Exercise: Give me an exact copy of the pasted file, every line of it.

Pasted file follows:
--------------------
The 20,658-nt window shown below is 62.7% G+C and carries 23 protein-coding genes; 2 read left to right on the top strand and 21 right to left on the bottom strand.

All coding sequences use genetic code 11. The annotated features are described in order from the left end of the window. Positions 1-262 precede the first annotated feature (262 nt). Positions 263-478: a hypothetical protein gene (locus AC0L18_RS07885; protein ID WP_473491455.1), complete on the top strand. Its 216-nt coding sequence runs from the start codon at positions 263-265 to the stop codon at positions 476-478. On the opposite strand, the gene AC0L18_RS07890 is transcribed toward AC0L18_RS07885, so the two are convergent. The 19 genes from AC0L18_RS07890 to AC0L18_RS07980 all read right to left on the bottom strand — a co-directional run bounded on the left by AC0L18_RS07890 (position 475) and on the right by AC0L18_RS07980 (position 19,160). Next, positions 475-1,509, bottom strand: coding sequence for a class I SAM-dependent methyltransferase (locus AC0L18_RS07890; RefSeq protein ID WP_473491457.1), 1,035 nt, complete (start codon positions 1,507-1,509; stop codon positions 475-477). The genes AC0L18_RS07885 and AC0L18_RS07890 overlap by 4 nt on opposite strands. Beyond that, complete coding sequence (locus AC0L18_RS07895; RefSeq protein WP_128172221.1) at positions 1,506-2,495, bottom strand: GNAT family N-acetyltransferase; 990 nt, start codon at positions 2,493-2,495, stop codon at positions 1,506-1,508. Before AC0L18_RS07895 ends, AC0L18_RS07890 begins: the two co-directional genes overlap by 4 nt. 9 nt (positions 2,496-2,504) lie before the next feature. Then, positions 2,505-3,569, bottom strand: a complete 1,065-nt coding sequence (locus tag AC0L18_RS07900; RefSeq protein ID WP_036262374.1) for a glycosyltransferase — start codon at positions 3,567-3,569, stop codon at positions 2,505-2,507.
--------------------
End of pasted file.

The 20,658-nt window shown below is 62.7% G+C and carries 23 protein-coding genes; 2 read left to right on the top strand and 21 right to left on the bottom strand.

All coding sequences use genetic code 11. The annotated features are described in order from the left end of the window. Positions 1-262 precede the first annotated feature (262 nt). Positions 263-478: a hypothetical protein gene (locus AC0L18_RS07885; protein ID WP_473491455.1), complete on the top strand. Its 216-nt coding sequence runs from the start codon at positions 263-265 to the stop codon at positions 476-478. On the opposite strand, the gene AC0L18_RS07890 is transcribed toward AC0L18_RS07885, so the two are convergent. The 19 genes from AC0L18_RS07890 to AC0L18_RS07980 all read right to left on the bottom strand — a co-directional run bounded on the left by AC0L18_RS07890 (position 475) and on the right by AC0L18_RS07980 (position 19,160). Next, positions 475-1,509, bottom strand: coding sequence for a class I SAM-dependent methyltransferase (locus AC0L18_RS07890; RefSeq protein ID WP_473491457.1), 1,035 nt, complete (start codon positions 1,507-1,509; stop codon positions 475-477). The genes AC0L18_RS07885 and AC0L18_RS07890 overlap by 4 nt on opposite strands. Beyond that, complete coding sequence (locus AC0L18_RS07895; RefSeq protein WP_128172221.1) at positions 1,506-2,495, bottom strand: GNAT family N-acetyltransferase; 990 nt, start codon at positions 2,493-2,495, stop codon at positions 1,506-1,508. Before AC0L18_RS07895 ends, AC0L18_RS07890 begins: the two co-directional genes overlap by 4 nt. 9 nt (positions 2,496-2,504) lie before the next feature. Then, positions 2,505-3,569, bottom strand: a complete 1,065-nt coding sequence (locus tag AC0L18_RS07900; RefSeq protein ID WP_036262374.1) for a glycosyltransferase — start codon at positions 3,567-3,569, stop codon at positions 2,505-2,507.